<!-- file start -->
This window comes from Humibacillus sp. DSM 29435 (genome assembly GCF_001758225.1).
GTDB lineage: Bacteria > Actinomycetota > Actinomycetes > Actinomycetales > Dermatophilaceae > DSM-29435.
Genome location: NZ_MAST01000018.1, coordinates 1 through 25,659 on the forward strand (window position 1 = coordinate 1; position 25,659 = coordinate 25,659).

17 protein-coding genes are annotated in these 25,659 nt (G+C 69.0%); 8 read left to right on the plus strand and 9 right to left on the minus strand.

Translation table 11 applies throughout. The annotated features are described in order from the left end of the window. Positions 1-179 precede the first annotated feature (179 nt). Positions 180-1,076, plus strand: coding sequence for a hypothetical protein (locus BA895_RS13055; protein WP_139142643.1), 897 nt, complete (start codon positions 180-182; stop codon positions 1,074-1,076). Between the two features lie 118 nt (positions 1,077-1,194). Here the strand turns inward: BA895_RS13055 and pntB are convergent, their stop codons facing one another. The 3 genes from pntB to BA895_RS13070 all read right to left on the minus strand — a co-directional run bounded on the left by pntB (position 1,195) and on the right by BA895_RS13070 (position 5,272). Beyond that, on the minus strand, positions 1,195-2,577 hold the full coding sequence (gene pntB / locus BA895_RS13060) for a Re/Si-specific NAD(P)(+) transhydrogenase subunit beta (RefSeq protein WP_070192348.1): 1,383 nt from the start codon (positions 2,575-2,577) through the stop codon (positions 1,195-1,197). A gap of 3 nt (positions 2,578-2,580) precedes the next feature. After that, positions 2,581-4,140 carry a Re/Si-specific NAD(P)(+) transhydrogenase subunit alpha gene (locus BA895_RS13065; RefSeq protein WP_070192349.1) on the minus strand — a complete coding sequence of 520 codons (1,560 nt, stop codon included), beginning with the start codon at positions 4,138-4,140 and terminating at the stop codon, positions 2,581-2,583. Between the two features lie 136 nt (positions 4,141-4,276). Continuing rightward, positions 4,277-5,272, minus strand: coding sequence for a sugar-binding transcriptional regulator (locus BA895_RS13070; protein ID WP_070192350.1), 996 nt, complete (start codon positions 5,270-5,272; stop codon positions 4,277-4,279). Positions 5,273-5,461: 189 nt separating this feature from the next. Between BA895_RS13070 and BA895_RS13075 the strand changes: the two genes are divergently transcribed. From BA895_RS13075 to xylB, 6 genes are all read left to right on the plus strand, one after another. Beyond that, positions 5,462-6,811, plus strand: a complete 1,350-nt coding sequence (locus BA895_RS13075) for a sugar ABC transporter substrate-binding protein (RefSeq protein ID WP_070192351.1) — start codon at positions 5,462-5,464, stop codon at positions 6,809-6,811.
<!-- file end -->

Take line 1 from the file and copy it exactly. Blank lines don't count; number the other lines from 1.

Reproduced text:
This window comes from Humibacillus sp. DSM 29435 (genome assembly GCF_001758225.1).